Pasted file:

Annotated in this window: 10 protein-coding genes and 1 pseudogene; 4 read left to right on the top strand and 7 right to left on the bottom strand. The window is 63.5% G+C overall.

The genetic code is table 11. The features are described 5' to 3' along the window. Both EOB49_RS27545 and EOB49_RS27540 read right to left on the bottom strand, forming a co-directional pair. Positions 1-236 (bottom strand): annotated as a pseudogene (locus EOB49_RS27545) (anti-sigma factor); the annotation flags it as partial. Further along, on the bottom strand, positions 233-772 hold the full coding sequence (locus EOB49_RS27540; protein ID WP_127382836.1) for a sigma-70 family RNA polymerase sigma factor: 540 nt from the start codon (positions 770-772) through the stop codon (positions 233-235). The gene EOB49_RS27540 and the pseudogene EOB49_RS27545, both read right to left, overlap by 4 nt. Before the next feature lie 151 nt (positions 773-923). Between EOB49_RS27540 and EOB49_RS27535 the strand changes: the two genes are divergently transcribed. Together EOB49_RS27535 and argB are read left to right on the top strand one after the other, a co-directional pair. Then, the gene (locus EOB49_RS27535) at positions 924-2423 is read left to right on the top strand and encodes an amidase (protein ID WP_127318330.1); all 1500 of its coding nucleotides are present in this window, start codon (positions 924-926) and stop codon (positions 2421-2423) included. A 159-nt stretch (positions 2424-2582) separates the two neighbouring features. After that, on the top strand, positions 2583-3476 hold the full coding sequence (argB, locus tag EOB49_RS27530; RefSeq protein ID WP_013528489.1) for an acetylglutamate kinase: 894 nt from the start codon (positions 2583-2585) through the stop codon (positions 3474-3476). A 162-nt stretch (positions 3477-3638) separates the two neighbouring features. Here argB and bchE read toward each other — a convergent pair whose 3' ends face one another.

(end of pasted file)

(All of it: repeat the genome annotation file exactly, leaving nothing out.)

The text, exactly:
Annotated in this window: 10 protein-coding genes and 1 pseudogene; 4 read left to right on the top strand and 7 right to left on the bottom strand. The window is 63.5% G+C overall.

The genetic code is table 11. The features are described 5' to 3' along the window. Both EOB49_RS27545 and EOB49_RS27540 read right to left on the bottom strand, forming a co-directional pair. Positions 1-236 (bottom strand): annotated as a pseudogene (locus EOB49_RS27545) (anti-sigma factor); the annotation flags it as partial. Further along, on the bottom strand, positions 233-772 hold the full coding sequence (locus EOB49_RS27540; protein ID WP_127382836.1) for a sigma-70 family RNA polymerase sigma factor: 540 nt from the start codon (positions 770-772) through the stop codon (positions 233-235). The gene EOB49_RS27540 and the pseudogene EOB49_RS27545, both read right to left, overlap by 4 nt. Before the next feature lie 151 nt (positions 773-923). Between EOB49_RS27540 and EOB49_RS27535 the strand changes: the two genes are divergently transcribed. Together EOB49_RS27535 and argB are read left to right on the top strand one after the other, a co-directional pair. Then, the gene (locus EOB49_RS27535) at positions 924-2423 is read left to right on the top strand and encodes an amidase (protein ID WP_127318330.1); all 1500 of its coding nucleotides are present in this window, start codon (positions 924-926) and stop codon (positions 2421-2423) included. A 159-nt stretch (positions 2424-2582) separates the two neighbouring features. After that, on the top strand, positions 2583-3476 hold the full coding sequence (argB, locus tag EOB49_RS27530; RefSeq protein ID WP_013528489.1) for an acetylglutamate kinase: 894 nt from the start codon (positions 2583-2585) through the stop codon (positions 3474-3476). A 162-nt stretch (positions 3477-3638) separates the two neighbouring features. Here argB and bchE read toward each other — a convergent pair whose 3' ends face one another.